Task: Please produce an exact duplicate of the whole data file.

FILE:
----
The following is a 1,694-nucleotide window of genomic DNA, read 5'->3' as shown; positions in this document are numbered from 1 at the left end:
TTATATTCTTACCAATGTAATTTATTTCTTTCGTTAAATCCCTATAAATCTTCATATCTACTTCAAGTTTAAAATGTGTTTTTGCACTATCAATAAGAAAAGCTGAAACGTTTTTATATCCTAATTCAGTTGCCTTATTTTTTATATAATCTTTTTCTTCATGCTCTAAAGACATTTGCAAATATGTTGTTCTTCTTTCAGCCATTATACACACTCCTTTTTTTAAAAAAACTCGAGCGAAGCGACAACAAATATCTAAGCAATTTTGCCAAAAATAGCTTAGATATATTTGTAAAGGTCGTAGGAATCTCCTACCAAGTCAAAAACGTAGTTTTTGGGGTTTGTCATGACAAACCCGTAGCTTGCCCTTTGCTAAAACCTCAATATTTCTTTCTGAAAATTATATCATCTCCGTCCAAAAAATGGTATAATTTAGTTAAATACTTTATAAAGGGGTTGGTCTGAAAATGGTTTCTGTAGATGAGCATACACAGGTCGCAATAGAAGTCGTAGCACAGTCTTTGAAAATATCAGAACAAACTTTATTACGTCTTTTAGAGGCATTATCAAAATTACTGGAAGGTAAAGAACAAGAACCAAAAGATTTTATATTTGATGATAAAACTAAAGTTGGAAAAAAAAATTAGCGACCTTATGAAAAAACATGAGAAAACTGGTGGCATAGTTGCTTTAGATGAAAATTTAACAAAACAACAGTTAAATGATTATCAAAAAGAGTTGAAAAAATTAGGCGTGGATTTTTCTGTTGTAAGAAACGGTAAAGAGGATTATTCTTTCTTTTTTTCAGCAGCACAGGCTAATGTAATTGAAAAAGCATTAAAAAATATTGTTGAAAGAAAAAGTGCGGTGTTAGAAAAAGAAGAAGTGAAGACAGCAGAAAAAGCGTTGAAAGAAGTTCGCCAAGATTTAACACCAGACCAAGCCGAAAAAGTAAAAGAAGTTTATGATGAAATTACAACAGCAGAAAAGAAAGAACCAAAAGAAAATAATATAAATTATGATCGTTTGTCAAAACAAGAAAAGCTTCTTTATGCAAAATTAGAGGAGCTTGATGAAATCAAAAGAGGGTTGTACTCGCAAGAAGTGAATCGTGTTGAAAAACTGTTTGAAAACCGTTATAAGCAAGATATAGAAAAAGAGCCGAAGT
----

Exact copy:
The following is a 1,694-nucleotide window of genomic DNA, read 5'->3' as shown; positions in this document are numbered from 1 at the left end:
TTATATTCTTACCAATGTAATTTATTTCTTTCGTTAAATCCCTATAAATCTTCATATCTACTTCAAGTTTAAAATGTGTTTTTGCACTATCAATAAGAAAAGCTGAAACGTTTTTATATCCTAATTCAGTTGCCTTATTTTTTATATAATCTTTTTCTTCATGCTCTAAAGACATTTGCAAATATGTTGTTCTTCTTTCAGCCATTATACACACTCCTTTTTTTAAAAAAACTCGAGCGAAGCGACAACAAATATCTAAGCAATTTTGCCAAAAATAGCTTAGATATATTTGTAAAGGTCGTAGGAATCTCCTACCAAGTCAAAAACGTAGTTTTTGGGGTTTGTCATGACAAACCCGTAGCTTGCCCTTTGCTAAAACCTCAATATTTCTTTCTGAAAATTATATCATCTCCGTCCAAAAAATGGTATAATTTAGTTAAATACTTTATAAAGGGGTTGGTCTGAAAATGGTTTCTGTAGATGAGCATACACAGGTCGCAATAGAAGTCGTAGCACAGTCTTTGAAAATATCAGAACAAACTTTATTACGTCTTTTAGAGGCATTATCAAAATTACTGGAAGGTAAAGAACAAGAACCAAAAGATTTTATATTTGATGATAAAACTAAAGTTGGAAAAAAAAATTAGCGACCTTATGAAAAAACATGAGAAAACTGGTGGCATAGTTGCTTTAGATGAAAATTTAACAAAACAACAGTTAAATGATTATCAAAAAGAGTTGAAAAAATTAGGCGTGGATTTTTCTGTTGTAAGAAACGGTAAAGAGGATTATTCTTTCTTTTTTTCAGCAGCACAGGCTAATGTAATTGAAAAAGCATTAAAAAATATTGTTGAAAGAAAAAGTGCGGTGTTAGAAAAAGAAGAAGTGAAGACAGCAGAAAAAGCGTTGAAAGAAGTTCGCCAAGATTTAACACCAGACCAAGCCGAAAAAGTAAAAGAAGTTTATGATGAAATTACAACAGCAGAAAAGAAAGAACCAAAAGAAAATAATATAAATTATGATCGTTTGTCAAAACAAGAAAAGCTTCTTTATGCAAAATTAGAGGAGCTTGATGAAATCAAAAGAGGGTTGTACTCGCAAGAAGTGAATCGTGTTGAAAAACTGTTTGAAAACCGTTATAAGCAAGATATAGAAAAAGAGCCGAAGT